Related post: Favorite Posts of 2020

Sandy Springs at Sunrise

Does Stopping Cannabis Improve Cyclic Vomiting Syndrome?

Cannabis use has been linked to hyperemesis. However, a recent cross-sectional study (T Venkatesan et al. Clin Gastroenterol Hepatol 2020; 18: 1082-90) that stopping cannabis rarely results in improvement in cyclic vomiting syndrome (CVS).

This study enrolled 140 patients who had CVS with a mean age of 37 years, all seen at a specialized clinic; 41% were current cannabis users and were classified as regular users (≥4/wk, n=30) or occasional users (<4/wk, n=26).

Key findings:

  • Only 1 of 56 (2%) reported that cannabis abstinence (for a month) resolved their CVS symptoms and 1 of 56 (2%) noted improvement with cannabis abstinence.
  • 27 of 56 (56%) reported that cannabis abstinence worsened their CVS symptoms; 19 (40%) reported no change with cannabis abstinence
  • Only 1 patient taking cannabis met Rome IV criteria for cannabinoid hyperemesis syndrome (CHS). This patient subsequently resumed cannabis with a higher proportion of CBD (less THC) without recurrence of CVS symptoms.  This provides some support to the idea that THC in cannabis is responsible for CHS.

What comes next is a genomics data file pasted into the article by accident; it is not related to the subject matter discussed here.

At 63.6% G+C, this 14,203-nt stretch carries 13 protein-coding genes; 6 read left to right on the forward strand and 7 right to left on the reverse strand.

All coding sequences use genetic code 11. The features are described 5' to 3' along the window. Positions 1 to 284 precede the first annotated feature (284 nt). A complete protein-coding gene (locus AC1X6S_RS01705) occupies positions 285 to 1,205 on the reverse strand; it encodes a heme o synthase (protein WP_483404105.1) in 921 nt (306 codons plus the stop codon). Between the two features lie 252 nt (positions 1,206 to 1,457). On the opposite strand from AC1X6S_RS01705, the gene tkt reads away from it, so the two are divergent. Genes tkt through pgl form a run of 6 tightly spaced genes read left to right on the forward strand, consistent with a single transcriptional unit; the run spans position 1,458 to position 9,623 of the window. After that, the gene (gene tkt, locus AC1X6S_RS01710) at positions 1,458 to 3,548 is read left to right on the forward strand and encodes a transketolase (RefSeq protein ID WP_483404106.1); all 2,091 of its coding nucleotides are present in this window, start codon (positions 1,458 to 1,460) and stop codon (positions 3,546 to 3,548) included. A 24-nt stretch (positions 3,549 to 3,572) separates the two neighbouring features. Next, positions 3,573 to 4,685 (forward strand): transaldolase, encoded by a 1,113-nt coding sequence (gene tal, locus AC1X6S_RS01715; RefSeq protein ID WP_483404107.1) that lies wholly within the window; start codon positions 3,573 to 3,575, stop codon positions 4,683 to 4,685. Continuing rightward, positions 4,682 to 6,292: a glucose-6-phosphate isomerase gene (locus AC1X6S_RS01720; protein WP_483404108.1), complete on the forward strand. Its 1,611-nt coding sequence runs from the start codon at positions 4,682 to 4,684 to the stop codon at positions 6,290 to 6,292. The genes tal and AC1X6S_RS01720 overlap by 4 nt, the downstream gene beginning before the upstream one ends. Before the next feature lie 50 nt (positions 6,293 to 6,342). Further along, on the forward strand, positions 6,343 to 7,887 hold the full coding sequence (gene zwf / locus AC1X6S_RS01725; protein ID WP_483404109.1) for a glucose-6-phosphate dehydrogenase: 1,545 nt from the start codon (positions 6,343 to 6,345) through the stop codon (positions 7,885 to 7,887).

My take: (borrowed from authors) “If a patient with CVS and chronic regular cannabis use is refractory to standard therapy, we recommend a period of abstinence of at least 6 months or a duration of time that exceeds at least 3 consecutive cycles.”

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Disclaimer: This blog, gutsandgrowth, assumes no responsibility for any use or operation of any method, product, instruction, concept or idea contained in the material herein or for any injury or damage to persons or property (whether products liability, negligence or otherwise) resulting from such use or operation. These blog posts are for educational purposes only. Specific dosing of medications (along with potential adverse effects) should be confirmed by prescribing physician.  Because of rapid advances in the medical sciences, the gutsandgrowth blog cautions that independent verification should be made of diagnosis and drug dosages. The reader is solely responsible for the conduct of any suggested test or procedure.  This content is not a substitute for medical advice, diagnosis or treatment provided by a qualified healthcare provider. Always seek the advice of your physician or other qualified health provider with any questions you may have regarding a condition

 

Most Popular Posts of 2019